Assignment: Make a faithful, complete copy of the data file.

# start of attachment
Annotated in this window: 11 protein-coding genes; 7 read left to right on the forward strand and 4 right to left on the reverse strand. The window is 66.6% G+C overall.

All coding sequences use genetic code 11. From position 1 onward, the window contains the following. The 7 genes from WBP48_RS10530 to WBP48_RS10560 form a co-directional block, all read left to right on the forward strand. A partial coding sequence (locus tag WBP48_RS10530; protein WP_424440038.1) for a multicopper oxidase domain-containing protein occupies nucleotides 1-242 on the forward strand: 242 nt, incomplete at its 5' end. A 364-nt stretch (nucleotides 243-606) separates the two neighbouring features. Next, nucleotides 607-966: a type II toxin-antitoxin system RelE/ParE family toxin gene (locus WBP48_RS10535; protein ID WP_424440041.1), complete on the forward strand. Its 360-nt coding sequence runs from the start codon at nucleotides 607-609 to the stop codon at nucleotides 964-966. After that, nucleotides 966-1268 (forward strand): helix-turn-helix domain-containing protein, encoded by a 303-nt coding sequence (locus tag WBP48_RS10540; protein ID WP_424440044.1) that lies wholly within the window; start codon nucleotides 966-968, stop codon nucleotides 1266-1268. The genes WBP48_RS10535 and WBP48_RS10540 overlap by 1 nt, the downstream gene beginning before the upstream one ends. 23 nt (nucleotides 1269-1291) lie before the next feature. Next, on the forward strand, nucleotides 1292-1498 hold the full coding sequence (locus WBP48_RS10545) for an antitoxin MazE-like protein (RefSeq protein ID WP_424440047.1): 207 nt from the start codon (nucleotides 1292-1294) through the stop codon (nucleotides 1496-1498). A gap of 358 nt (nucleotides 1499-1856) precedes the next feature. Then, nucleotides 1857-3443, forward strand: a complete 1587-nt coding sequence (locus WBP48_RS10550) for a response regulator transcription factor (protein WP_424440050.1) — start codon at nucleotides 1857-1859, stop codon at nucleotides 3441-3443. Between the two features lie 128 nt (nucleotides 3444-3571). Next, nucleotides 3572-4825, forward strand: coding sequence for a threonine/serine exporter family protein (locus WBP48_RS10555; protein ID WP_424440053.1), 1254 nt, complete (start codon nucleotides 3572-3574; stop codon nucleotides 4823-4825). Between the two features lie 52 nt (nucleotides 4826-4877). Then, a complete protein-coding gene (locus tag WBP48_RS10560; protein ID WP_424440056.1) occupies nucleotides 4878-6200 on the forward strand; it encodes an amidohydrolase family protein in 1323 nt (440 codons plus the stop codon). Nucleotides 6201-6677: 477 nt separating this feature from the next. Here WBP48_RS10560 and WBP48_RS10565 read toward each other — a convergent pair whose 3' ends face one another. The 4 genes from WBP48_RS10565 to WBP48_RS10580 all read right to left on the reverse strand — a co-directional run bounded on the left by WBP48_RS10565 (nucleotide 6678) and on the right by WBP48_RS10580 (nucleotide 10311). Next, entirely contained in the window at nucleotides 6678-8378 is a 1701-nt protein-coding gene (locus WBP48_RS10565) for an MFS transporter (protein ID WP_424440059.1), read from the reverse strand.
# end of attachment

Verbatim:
Annotated in this window: 11 protein-coding genes; 7 read left to right on the forward strand and 4 right to left on the reverse strand. The window is 66.6% G+C overall.

All coding sequences use genetic code 11. From position 1 onward, the window contains the following. The 7 genes from WBP48_RS10530 to WBP48_RS10560 form a co-directional block, all read left to right on the forward strand. A partial coding sequence (locus tag WBP48_RS10530; protein WP_424440038.1) for a multicopper oxidase domain-containing protein occupies nucleotides 1-242 on the forward strand: 242 nt, incomplete at its 5' end. A 364-nt stretch (nucleotides 243-606) separates the two neighbouring features. Next, nucleotides 607-966: a type II toxin-antitoxin system RelE/ParE family toxin gene (locus WBP48_RS10535; protein ID WP_424440041.1), complete on the forward strand. Its 360-nt coding sequence runs from the start codon at nucleotides 607-609 to the stop codon at nucleotides 964-966. After that, nucleotides 966-1268 (forward strand): helix-turn-helix domain-containing protein, encoded by a 303-nt coding sequence (locus tag WBP48_RS10540; protein ID WP_424440044.1) that lies wholly within the window; start codon nucleotides 966-968, stop codon nucleotides 1266-1268. The genes WBP48_RS10535 and WBP48_RS10540 overlap by 1 nt, the downstream gene beginning before the upstream one ends. 23 nt (nucleotides 1269-1291) lie before the next feature. Next, on the forward strand, nucleotides 1292-1498 hold the full coding sequence (locus WBP48_RS10545) for an antitoxin MazE-like protein (RefSeq protein ID WP_424440047.1): 207 nt from the start codon (nucleotides 1292-1294) through the stop codon (nucleotides 1496-1498). A gap of 358 nt (nucleotides 1499-1856) precedes the next feature. Then, nucleotides 1857-3443, forward strand: a complete 1587-nt coding sequence (locus WBP48_RS10550) for a response regulator transcription factor (protein WP_424440050.1) — start codon at nucleotides 1857-1859, stop codon at nucleotides 3441-3443. Between the two features lie 128 nt (nucleotides 3444-3571). Next, nucleotides 3572-4825, forward strand: coding sequence for a threonine/serine exporter family protein (locus WBP48_RS10555; protein ID WP_424440053.1), 1254 nt, complete (start codon nucleotides 3572-3574; stop codon nucleotides 4823-4825). Between the two features lie 52 nt (nucleotides 4826-4877). Then, a complete protein-coding gene (locus tag WBP48_RS10560; protein ID WP_424440056.1) occupies nucleotides 4878-6200 on the forward strand; it encodes an amidohydrolase family protein in 1323 nt (440 codons plus the stop codon). Nucleotides 6201-6677: 477 nt separating this feature from the next. Here WBP48_RS10560 and WBP48_RS10565 read toward each other — a convergent pair whose 3' ends face one another. The 4 genes from WBP48_RS10565 to WBP48_RS10580 all read right to left on the reverse strand — a co-directional run bounded on the left by WBP48_RS10565 (nucleotide 6678) and on the right by WBP48_RS10580 (nucleotide 10311). Next, entirely contained in the window at nucleotides 6678-8378 is a 1701-nt protein-coding gene (locus WBP48_RS10565) for an MFS transporter (protein ID WP_424440059.1), read from the reverse strand.